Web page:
Strategy
For a perishable product with a low shelf-life of just 3-6 days, distribution is key to reducing wastage and keeping stock fresh.
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The business ID Fresh Foods is into is no rocket science, as founder Musthafa PC himself puts it. ID sells idly and dosa batter, ready-to-cook chapatis and parotas, and other fresh products.

“We don’t have an IP for the product. So, anybody can get into the business. There is no entry barrier,” he says.

Yet, with about eight products, ID Fresh Foods’ business is clocking in an annual run rate of over Rs 200 crore and 40% of this comes from batter. Go to any supermarket and you will find ID’s idly or dosa batter, paneer, rotis, Malabar parotas and most recently, Vada batter, on the shelves. ID is today making over a million idlis each day with roughly 70% market share in the branded batter market. And it is today a case study at Harvard University.

Having started 12 years ago in a small place in Bengaluru selling idly and dosa batter, what is the recipe behind the success of the brand?

“We kept the product simple and natural. We didn’t complicate it,” says Musthafa.

The secret, he says, is in keeping it as close to what grandmothers traditionally make at home.

“We stayed away from the spotlight. We didn’t want to take the credit away from the homemaker. I’m not selling idly, I’m selling idly batter. Once the homemaker buys our product, the product lands in the kitchen and not on the dining table. If the idlis or dosas come out well, the credit goes to the homemaker, not to ID. But for some reason if it’s not good, the blame goes to ID. That’s what we focused on and it worked,” he adds.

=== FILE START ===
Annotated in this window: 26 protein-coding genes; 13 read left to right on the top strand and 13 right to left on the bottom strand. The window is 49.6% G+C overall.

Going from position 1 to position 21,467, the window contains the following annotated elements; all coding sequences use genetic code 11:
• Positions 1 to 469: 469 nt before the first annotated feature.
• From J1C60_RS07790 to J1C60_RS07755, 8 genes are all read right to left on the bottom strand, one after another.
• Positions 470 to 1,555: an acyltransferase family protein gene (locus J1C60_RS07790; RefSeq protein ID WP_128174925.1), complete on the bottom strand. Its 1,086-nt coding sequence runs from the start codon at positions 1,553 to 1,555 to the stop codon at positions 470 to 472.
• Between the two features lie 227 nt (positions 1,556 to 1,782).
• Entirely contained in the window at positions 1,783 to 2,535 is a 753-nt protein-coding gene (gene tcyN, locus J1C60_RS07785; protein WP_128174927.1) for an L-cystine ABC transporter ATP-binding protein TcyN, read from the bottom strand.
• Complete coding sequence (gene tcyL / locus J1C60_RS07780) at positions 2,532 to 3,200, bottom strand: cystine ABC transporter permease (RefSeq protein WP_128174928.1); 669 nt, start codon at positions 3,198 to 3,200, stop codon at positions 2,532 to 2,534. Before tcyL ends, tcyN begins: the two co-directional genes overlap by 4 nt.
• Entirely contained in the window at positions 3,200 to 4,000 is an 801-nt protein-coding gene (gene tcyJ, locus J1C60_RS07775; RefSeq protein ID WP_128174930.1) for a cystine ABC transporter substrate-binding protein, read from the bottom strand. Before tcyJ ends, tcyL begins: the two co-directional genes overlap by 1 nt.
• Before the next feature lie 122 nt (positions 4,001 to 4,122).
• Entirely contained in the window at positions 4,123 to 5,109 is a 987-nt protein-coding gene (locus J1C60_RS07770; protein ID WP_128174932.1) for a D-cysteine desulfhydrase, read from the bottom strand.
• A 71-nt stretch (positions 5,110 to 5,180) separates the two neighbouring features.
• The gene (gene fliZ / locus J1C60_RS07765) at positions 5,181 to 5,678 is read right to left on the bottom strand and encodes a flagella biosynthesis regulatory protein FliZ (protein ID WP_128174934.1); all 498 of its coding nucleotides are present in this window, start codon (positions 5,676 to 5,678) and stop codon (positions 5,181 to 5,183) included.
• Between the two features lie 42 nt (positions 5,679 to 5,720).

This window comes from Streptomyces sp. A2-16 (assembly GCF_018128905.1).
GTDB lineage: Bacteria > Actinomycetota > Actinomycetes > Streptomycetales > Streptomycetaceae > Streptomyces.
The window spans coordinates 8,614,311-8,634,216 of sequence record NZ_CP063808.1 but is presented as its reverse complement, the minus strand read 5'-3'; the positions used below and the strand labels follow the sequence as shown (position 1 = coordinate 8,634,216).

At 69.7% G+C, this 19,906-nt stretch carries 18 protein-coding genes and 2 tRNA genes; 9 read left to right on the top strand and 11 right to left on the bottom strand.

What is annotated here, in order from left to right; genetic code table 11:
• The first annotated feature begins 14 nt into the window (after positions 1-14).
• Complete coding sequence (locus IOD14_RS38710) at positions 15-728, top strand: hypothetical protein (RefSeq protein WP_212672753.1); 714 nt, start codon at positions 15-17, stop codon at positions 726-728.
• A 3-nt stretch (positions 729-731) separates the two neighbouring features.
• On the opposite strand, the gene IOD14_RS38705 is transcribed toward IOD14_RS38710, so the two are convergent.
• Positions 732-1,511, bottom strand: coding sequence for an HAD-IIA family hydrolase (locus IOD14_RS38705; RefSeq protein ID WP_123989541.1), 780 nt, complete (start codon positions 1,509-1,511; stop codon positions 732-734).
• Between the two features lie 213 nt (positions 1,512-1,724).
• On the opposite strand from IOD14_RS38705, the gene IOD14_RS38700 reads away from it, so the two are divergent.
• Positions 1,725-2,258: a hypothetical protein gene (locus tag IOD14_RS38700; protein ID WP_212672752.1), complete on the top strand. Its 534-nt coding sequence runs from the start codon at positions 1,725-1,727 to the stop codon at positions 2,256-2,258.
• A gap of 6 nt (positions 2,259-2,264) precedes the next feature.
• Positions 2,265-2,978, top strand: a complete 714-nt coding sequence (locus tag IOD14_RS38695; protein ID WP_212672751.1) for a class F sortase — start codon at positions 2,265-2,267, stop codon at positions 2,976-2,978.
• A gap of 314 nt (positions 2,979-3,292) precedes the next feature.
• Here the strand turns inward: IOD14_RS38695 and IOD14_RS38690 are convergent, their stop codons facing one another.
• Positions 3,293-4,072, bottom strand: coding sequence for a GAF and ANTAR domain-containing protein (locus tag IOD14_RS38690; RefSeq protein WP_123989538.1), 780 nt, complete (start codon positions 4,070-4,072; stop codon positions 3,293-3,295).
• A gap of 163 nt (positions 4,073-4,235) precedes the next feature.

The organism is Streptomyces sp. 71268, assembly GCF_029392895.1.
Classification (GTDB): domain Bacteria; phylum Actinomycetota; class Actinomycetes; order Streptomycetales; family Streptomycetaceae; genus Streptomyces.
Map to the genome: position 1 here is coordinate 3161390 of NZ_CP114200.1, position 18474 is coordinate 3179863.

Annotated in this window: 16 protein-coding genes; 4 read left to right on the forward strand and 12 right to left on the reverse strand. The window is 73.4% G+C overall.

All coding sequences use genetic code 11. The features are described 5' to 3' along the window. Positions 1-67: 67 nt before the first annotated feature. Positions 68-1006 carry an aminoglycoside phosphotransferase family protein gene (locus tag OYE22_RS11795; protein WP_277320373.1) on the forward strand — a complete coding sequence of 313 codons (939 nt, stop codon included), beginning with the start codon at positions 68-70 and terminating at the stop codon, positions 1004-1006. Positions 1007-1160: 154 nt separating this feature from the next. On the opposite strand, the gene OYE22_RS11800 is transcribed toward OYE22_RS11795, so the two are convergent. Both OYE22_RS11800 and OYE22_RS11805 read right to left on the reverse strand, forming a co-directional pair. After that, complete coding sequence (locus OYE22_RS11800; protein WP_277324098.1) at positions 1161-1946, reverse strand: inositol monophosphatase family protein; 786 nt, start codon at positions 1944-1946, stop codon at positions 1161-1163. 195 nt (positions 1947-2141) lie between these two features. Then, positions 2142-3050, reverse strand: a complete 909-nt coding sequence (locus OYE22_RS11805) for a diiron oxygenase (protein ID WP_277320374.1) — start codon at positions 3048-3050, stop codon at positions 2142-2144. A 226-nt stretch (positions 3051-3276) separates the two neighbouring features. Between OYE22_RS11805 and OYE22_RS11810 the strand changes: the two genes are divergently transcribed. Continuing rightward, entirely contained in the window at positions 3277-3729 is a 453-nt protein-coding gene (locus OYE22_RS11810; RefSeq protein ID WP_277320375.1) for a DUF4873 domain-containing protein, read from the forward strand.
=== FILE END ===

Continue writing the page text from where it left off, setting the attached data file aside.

But more importantly, what has kept the brand popular is ensuring product freshness and quality consistency. This is also what sets them apart from the competition, Musthafa says.

“In the last 10 years, there are least some 30-40 companies who started a similar business. While most shut down, 3-4 companies are still operating. It’s a try and go model. It is not easy to maintain quality and wastage, which happens using technology, using prediction,” he adds.

That has been ID’s biggest USP, riding on which it hopes to become a Rs 1000-crore business in five years with nearly zero wastage.

Blending technology

ID Fresh Foods runs on a cash-and-carry model. It procures raw materials, makes the products and sells them in various stores. It maintains zero inventory.

“Whatever we manufacture today will get shipped to the stores the next morning and will be sold at the stores the same day and will be used at homes over the next 2-3 days,” Musthafa says.

For a perishable product with a low shelf-life of just 3-6 days, distribution is key to reducing wastage and keeping stock fresh.

ID has ensured it got the distribution right by setting up its own distribution team without depending on a third party to ensure it has complete control on the supply of its products. And how does it do that? Using technology. After all, ID was set up by a bunch of engineers.

“We are a group of techies. If you look at our team, all of us are software engineers. So naturally we try to use technology as part of the business. The tech we use is a combination of in-house and externally developed models. We have an in-house project team that conceives the idea and we get it developed by external parties,” Musthafa says.